City working on south side sewer issues
Imagine coming home to find your house flooded with a three to six inches of water. Imagine looking closer and seeing that it was not just water but an overflow of the entire sewer system that is causing the problem.
This image is enough for anyone to wrinkle their noses in disgust. But for Adam Brown and some other Ironton citizens living on the south side of town, this image is all too real.
“(Water) came up through our shower and our toilet and we had human waste, grass and toilet paper floating around the house,” Brown said. “It was not a pleasant experience to come home to.”
Brown, who worked for the city for 11 years, said the entire neighborhood was flooded twice in a 29-day period. He also said that this was the first time this had happened to the neighborhood in as long as he and his neighbor, a 41-year resident, could remember.
“It was no different in our basement this time than it was if you went down to the wastewater plant,” he said. “That’s how nasty it was.”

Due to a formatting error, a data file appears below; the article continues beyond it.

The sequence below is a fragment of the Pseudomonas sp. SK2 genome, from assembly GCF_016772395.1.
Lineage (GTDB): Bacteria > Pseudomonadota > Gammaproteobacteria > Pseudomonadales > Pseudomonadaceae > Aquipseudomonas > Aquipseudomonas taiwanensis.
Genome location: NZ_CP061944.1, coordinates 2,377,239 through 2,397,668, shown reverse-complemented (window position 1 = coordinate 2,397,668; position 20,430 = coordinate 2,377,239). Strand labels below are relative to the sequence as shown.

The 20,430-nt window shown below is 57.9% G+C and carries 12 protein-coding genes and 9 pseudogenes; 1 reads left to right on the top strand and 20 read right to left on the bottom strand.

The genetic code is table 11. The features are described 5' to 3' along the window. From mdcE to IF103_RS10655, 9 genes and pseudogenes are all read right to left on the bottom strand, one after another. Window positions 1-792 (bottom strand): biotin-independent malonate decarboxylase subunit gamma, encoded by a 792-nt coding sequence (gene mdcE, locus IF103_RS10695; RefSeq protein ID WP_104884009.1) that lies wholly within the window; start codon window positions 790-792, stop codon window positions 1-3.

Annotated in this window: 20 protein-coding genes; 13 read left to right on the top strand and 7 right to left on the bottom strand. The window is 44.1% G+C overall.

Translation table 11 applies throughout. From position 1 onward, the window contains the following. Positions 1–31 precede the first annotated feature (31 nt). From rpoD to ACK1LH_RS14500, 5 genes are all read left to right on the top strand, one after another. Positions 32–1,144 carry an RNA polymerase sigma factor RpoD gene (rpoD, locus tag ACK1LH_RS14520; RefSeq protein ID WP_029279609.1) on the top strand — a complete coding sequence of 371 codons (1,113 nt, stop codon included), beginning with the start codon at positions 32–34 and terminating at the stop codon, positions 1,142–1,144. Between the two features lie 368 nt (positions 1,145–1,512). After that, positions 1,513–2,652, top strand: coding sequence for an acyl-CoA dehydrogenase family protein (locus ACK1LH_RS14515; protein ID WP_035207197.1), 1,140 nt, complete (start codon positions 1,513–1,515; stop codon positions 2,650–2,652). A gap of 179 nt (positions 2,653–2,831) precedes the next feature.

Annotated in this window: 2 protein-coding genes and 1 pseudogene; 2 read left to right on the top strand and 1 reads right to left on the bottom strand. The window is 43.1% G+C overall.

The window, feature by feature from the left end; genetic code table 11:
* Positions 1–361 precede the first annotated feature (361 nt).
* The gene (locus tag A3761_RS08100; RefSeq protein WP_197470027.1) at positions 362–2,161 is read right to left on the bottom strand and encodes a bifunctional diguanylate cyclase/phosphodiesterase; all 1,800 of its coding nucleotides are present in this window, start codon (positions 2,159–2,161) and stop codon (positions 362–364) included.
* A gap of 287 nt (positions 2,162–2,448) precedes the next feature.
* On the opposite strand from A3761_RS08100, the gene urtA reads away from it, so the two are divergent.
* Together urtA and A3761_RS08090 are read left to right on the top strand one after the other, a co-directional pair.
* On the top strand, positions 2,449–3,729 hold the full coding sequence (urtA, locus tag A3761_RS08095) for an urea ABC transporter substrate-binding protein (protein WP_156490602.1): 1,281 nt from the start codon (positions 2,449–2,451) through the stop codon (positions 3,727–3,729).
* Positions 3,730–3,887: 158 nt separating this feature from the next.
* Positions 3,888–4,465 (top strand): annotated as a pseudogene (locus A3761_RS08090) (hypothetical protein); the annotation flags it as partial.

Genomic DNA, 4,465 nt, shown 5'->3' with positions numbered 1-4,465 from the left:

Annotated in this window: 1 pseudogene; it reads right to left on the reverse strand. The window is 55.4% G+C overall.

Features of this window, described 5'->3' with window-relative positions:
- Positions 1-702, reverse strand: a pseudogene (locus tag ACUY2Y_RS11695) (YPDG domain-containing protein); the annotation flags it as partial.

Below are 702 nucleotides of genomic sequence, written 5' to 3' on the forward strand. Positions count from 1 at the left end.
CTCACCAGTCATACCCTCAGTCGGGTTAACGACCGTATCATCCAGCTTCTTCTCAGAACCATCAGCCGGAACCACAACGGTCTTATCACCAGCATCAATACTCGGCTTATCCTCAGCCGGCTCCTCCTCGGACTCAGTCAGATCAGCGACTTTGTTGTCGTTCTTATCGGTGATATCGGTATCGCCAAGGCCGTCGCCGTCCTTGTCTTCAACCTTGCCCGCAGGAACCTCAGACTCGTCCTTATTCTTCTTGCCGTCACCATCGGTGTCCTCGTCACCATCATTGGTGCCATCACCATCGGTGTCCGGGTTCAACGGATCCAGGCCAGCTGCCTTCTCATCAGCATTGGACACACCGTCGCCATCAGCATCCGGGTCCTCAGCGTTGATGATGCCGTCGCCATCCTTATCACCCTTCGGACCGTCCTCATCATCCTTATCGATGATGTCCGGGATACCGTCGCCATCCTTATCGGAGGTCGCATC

Brown has spent around $10,000 on repairs for the damage to his house. This does not take into account his basement, which he says is completely destroyed.
“You can’t just leave waste in your house,” he said. Brown also said that he is afraid to leave the house for long periods of time because if the overflow repeated itself again, letting it sit would have catastrophic effects on the house.
“Somebody needs to help us out here. We can’t live like this.”
Mayor Rich Blankenship blames a large part of the problem on the recent rains.
“Two rains have given an unusual amount of rainfall in a small amount of time,” said Blankenship. “We don’t know at this point what is wrong.”
He does, however, suspect that there are combined sewer systems blocked up somewhere in the city.
President Barack Obama’s stimulus plan, he said, has given Ironton $5 million to realign the sewer systems, a project anticipated to start in October. In the meantime, the city is going to look for any blockages in the system.
“Starting next week, we will be videoing to see if there are any collapses or obstacles within the pipes,” Blankenship said.
The process will begin Monday.
He also said that Ironton citizens need to be a part of the solution by properly disposing of grass trimmings, soda cans and trash — all things that can easily block a sewer pipe.
“We’re all a part of this community and we all have to do our part to keep it clean,” he said.
Blankenship is hoping to find the problem quickly and thus prevent any further damage to south side houses.
“My heart goes out to them,” he said. “I want to assure them that I’m doing everything I can to find and fix the problem.”